Day 590: La Dolce Rita

From Bristol, Connecticut, the Mind’s Eye Group went south to Sleeping Giant State Park. The “sleeping giant,” also known as Mount Carmel, is a narrow ridge—700 feet high and approximately three miles long—that is mostly contained within the park. Those with an anthropomorphic bent have identified formations that resemble various features of the human figure. Though Laetitia wasn’t especially interested in comparing rocks to body parts, it was a great place to hike with a variety of scenery and wildlife.

New Haven, their destination, is the second-largest city in Connecticut. It’s a port city on Long Island Sound and the home of Yale University. After checking into their lodging, the group went to several local museums: the Yale University Collection of Musical Instruments, the Yale Center for British Art, and the Yale University Art Gallery. Afterward, they walked through New Haven Green, a 16-acre area of parkland that reflected the wisdom of the city’s founders, who planned its development rather than just letting it happen. They had a group picture taken at the New Haven Green Fountain.

After dropping her guests off at their hotel with a designated time for meeting in the lobby, Laetitia found a bar near the Yale Campus for a pre-dinner libation. She sipped a glass of New Zealand Marlboro sauvignon blanc and listened to a group of Yale cinematography students talking about La Dolce Vita, Fellini’s comedy/drama that rocked the art film world in the 1960s. They were discussing Anita Ekberg’s famous scene at the Trevi Fountain in Rome and how often it’s been imitated. Their conversation moved on to Under the Tuscan Sun, a film with the same title as Frances Mayes’ book, but with little other resemblance. They spoke with amusement about the gratuitous additions to the film, including the Fellini Fountain scene, a pregnant lesbian, and an Italian lover for the Frances Mayes character.

Just as it was getting to be time for Laetitia to finish her drink and join her group, the students’ conversation provided the limerick of the day. The gossip was about Clare and Rita, two businesswomen who had had a bit to drink at a convention party in town and decided to do a reenactment of Ekberg’s scene at the New Haven Green Fountain. They didn’t want to ruin their dresses, so they took them off.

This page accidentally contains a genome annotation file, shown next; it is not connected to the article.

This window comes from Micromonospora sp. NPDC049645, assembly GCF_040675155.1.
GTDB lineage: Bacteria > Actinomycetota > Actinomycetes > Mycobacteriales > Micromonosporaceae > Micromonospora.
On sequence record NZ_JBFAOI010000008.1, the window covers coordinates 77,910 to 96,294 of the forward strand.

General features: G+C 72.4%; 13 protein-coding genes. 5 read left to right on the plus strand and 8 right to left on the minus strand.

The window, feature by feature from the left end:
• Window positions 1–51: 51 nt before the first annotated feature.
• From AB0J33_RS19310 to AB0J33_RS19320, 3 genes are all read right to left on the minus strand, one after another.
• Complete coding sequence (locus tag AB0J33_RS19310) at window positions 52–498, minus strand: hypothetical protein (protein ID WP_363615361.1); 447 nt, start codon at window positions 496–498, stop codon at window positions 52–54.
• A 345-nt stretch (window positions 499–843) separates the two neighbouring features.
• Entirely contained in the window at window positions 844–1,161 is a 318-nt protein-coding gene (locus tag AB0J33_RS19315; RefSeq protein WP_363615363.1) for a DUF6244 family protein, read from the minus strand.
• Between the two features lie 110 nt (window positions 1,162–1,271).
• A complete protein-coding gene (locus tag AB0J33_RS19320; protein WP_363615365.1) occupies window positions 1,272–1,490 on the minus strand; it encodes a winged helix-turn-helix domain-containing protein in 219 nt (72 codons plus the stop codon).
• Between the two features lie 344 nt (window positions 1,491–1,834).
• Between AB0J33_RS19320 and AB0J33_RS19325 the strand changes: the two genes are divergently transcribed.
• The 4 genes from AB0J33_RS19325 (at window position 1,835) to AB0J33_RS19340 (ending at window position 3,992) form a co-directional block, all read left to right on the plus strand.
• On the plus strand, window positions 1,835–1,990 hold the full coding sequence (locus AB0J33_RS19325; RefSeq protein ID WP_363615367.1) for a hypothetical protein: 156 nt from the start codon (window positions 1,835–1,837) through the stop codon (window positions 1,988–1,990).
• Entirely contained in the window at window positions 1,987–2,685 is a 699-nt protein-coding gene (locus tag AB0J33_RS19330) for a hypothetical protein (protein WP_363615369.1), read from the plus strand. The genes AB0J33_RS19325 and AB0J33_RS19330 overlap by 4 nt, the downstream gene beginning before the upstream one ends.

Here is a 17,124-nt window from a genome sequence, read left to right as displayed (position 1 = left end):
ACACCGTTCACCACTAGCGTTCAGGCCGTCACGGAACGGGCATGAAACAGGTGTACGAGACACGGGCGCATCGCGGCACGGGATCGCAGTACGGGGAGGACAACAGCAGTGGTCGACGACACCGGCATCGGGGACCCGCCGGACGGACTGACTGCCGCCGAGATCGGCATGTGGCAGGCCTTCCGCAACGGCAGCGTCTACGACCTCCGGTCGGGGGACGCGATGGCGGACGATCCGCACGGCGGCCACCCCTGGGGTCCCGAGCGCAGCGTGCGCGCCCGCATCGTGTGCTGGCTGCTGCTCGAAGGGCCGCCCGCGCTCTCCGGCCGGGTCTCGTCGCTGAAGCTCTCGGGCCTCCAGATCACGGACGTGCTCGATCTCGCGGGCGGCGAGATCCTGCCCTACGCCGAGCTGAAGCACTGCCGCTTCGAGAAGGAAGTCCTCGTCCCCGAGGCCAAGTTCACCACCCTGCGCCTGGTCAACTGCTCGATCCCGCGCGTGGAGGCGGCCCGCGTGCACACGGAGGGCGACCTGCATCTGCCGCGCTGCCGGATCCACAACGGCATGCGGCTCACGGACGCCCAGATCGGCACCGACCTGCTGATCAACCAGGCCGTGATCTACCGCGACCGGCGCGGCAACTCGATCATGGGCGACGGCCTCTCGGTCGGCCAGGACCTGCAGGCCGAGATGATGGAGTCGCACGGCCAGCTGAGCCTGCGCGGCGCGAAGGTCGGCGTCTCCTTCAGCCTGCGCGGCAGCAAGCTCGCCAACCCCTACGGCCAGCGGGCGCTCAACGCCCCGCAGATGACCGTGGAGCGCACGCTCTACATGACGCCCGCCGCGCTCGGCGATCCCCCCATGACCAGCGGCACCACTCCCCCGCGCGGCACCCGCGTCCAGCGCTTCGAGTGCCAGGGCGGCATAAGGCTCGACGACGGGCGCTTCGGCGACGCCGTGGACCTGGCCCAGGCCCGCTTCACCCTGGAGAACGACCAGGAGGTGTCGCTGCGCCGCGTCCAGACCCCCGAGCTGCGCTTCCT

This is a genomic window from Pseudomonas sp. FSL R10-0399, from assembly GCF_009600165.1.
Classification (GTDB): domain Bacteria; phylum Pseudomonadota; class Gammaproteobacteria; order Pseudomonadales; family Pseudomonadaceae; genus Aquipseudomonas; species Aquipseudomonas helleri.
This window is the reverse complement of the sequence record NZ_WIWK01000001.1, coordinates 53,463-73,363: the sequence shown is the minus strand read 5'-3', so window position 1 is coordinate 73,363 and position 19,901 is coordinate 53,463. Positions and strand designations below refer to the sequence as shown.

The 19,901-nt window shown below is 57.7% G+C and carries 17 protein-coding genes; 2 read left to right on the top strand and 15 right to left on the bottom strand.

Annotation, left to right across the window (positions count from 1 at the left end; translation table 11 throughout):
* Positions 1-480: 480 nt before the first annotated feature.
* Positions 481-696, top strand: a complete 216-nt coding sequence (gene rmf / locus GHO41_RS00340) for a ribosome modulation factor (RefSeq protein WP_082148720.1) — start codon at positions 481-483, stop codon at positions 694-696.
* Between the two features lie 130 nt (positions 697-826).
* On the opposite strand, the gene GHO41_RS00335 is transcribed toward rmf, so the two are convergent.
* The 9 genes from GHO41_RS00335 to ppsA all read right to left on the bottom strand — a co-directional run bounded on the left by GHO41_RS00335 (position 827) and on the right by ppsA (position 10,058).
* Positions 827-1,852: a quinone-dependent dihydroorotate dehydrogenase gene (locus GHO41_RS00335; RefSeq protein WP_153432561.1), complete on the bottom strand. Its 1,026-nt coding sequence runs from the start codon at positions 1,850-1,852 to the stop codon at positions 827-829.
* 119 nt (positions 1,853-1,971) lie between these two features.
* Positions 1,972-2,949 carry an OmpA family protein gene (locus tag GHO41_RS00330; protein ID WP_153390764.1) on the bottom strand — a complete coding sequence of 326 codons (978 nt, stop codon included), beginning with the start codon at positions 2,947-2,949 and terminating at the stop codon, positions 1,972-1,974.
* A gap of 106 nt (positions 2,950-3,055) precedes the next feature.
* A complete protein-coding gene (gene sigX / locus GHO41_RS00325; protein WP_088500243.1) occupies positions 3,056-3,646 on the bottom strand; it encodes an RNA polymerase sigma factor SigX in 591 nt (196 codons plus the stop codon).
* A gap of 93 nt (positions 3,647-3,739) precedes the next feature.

‘Tis said that a lady named Clare
One night on a New Haven square
Played La Dolce Vita
With her good friend, Rita
As they romped in a fountain, quite bare.

Day 589: Bristol Pistol

It isn’t far from Waterbury to Bristol, Connecticut, so Laetitia and her group visited Mattatuck State Forest on the way. Their woodland hike took them past the Whitestone Cliffs, where they stopped to watch rock climbers.

In Bristol, Laetitia took her group to the New England Carousel Museum and the Witch’s Dungeon Classic Movie Museum, the latter featuring figurines of Frankenstein’s Monster, Count Dracula, The Creature from the Black Lagoon, and others.

During happy hour, Laetitia was within earshot of more than one interesting conversation. At one table, a group of local citizens was hotly debating the virtues and vices of the Blight Committee and its more euphemistic sounding successor, the Code Enforcement Committee. The discussion swirled around whether or not the committees exceeded their authority. At another table, a wife was complaining to her female friends that the presents her husband bought for her were always things he wanted himself and telling them how she got even. Her story became the limerick of the day.

When a callow young fellow from Bristol
Gave his wife for her birthday a pistol
She told him, “How nice,”
And then, in a trice,
Exchanged it for Waterford crystal.

Day 588: Hurry in Waterbury

Laetitia and her group headed south down the Hudson River valley and then east across the state line into Connecticut. Their first stop was at the Roxbury Mine Hill Preserve and Furnace. The nineteenth century quarry, mine, and blast furnace once supplied building materials for the Brooklyn Bridge and Grand Central Station in New York. After viewing the abandoned mine shafts, quarries, and equipment, the group took advantage of the preserve’s four-mile loop trail.

Waterbury, the Mind’s Eye group’s evening destination, was once known as “Brass City” because of its pre-eminence as a manufacturer of brass products during the first half of the twentieth century. The city was also heavily involved in watchmaking. The Timex Group began life as the Waterbury Clock Company. On arrival, the Mind’s Eye tour visited the Timexpo Museum.

The happy hour gossip when Laetitia went for her usual late afternoon libation was about a local lad who didn’t view patience as a heavenly virtue.

An eager lad from Waterbury
Was addicted to sex in a flurry
And the time from slam, bam
Until “Thank you, Ma’am,”
Was just seconds, for he liked to hurry.